Approve bill to help Millstone secure its future

When in special session to finally adopt a budget, the House of Representatives should also approve legislation that would empower state regulators to permit Millstone Power Station to compete with other carbon-free energy sources. The proposal, allowing about half the energy Millstone produces to be sold in this fashion, would still be contingent on regulators judging it to be in the public interest.

This compromise addresses both concerns expressed by Millstone owner Dominion Energy that the plant cannot remain economically viable in the current market and fears from consumer advocates that the new arrangement would lead to a price spike.

On Sept. 15 the Senate approved the legislation 28-9. Playing a key role in the bipartisan effort were two local legislators, Republican Sen. Paul Formica, whose 20th District is home to the Waterford nuclear plant, and Democratic Sen. Cathy Osten, who’s adjacent 19th District is home to many who work at Millstone. The pair co-chair the Finance Committee.

Millstone owner Dominion contends that current energy pricing policies in Connecticut's deregulated market do not mesh with its nuclear model, built on long-term consistent operation. The development of fracking technology has produced an abundance of natural gas and a growth in gas-powered electric generation plants. That has led to extreme volatility and lower prices in the daily energy markets. Several nuclear plants, unable to operate profitably, have closed across the country.

Under the legislation approved by the Senate, Dominion could compete with hydro, wind and solar to sell about half the energy Millstone produces to the state’s two major electric power distributors, Eversource and United Illuminating, using long-term contracts. That stability will assure Millstone’s operation for many more years, providing a bridge to when renewable energy sources are ready to meet more of the state’s energy needs, Formica said.

We can’t ignore how important the Millstone plant is to the local economy and in meeting Connecticut's, and New England’s, energy demands. Millstone generates $1.5 billion in annual economic impact and employs a workforce of 1,000-plus, not counting the jobs from companies that contract to provide services to the nuclear station. It has a payroll of $118 million and pays $27 million in property taxes to Waterford.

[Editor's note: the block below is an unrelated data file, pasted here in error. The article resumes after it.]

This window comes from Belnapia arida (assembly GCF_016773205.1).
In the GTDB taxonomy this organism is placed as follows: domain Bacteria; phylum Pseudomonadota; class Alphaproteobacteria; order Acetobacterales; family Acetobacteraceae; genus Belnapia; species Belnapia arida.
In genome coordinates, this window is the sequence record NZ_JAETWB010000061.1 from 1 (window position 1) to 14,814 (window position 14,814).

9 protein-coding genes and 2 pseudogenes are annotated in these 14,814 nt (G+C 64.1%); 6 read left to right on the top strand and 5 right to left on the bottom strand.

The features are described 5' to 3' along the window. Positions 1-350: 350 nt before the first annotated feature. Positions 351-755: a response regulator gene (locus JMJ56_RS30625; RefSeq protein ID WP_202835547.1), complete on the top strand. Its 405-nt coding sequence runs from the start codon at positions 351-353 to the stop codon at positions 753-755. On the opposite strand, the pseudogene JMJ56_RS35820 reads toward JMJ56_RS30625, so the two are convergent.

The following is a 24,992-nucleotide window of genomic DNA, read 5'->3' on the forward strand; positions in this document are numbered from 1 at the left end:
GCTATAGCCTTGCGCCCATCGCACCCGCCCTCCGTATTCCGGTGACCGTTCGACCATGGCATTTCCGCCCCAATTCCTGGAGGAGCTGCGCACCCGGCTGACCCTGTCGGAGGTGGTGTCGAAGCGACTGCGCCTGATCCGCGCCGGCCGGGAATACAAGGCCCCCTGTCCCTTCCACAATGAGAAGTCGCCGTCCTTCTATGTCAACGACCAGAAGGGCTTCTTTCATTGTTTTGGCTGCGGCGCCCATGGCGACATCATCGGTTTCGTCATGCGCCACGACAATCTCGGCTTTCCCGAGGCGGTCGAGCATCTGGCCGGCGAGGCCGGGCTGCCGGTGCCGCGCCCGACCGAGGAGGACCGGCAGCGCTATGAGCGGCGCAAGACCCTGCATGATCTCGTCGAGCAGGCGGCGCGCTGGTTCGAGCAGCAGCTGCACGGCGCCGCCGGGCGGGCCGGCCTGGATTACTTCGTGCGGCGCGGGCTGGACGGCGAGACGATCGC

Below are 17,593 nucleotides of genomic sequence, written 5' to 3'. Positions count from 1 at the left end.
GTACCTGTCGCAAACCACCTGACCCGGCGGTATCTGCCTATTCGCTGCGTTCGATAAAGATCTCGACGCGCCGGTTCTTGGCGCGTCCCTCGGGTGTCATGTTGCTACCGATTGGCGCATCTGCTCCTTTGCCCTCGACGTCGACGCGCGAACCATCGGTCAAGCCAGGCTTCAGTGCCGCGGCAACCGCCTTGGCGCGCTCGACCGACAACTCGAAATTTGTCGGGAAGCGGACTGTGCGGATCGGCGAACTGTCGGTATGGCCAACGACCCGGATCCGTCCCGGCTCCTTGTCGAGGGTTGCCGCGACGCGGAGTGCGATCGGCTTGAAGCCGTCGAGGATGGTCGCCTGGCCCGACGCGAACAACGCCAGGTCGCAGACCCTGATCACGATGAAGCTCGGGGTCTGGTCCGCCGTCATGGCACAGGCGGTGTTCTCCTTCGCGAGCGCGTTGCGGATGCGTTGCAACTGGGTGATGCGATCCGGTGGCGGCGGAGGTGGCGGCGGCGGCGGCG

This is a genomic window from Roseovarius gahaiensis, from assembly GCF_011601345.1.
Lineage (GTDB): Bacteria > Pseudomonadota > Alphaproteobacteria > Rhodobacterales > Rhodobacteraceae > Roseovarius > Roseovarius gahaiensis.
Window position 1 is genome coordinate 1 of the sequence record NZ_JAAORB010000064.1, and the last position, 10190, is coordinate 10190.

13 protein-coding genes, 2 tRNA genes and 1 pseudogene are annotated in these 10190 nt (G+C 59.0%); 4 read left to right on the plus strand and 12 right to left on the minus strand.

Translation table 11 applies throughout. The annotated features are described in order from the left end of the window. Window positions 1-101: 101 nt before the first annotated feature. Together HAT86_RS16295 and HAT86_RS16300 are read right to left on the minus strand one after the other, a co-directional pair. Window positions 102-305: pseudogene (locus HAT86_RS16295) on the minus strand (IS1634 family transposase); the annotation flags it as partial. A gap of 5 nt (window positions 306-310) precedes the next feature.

Millstone supplies about 55 percent of the electricity purchased in Connecticut. If it were to cease operations, consumer prices would certainly spike, benefitting plants powered by natural gas. It is no wonder, then, that the natural gas industry has led the opposition to providing Millstone some pricing relief.

After efforts to pass legislation in the regular session faltered, Gov. Dannel P. Malloy ordered a study of “the current and projected economic viability for the continued operation of the Millstone nuclear generating facilities.” We endorsed the study, expecting it would provide the evidence the legislature would need in 2018 to finally pass a Millstone bill. 

However, Dominion executives said another long delay risked a plant closing. This new approach would allow the state agencies undertaking the Malloy-ordered study to use that information in deciding whether to permit the new energy sales arrangement for Millstone, rather than having to await legislative action. 

If the Department of Energy and Environmental Protection and the Public Utilities Control Authority determine that the energy-sales proposals submitted by Dominion are not in the public interest, they can block them.

Favorable pricing for Millstone is no done deal, even if the legislation passes. Last week Dominion told DEEP and PURA they would not answer many of the questions the regulators had about the plant’s financial standing, calling such information proprietary and vital to its ability to compete. With this stance Dominion risks a finding, assuming the House passes the legislation, that state regulators do not have enough information to judge its new sales arrangement as in the public interest.

But with the legislation, Dominion would have a fair shot to compete and no one to blame if it fails.

The editorial board is composed of the publisher and four journalists of varied editing and reporting backgrounds. The board's discussions and information gained from its meetings with political, civic, and business leaders drive the institutional voice of The Day, as expressed in its editorials. The editorial department operates separately from the newsroom.

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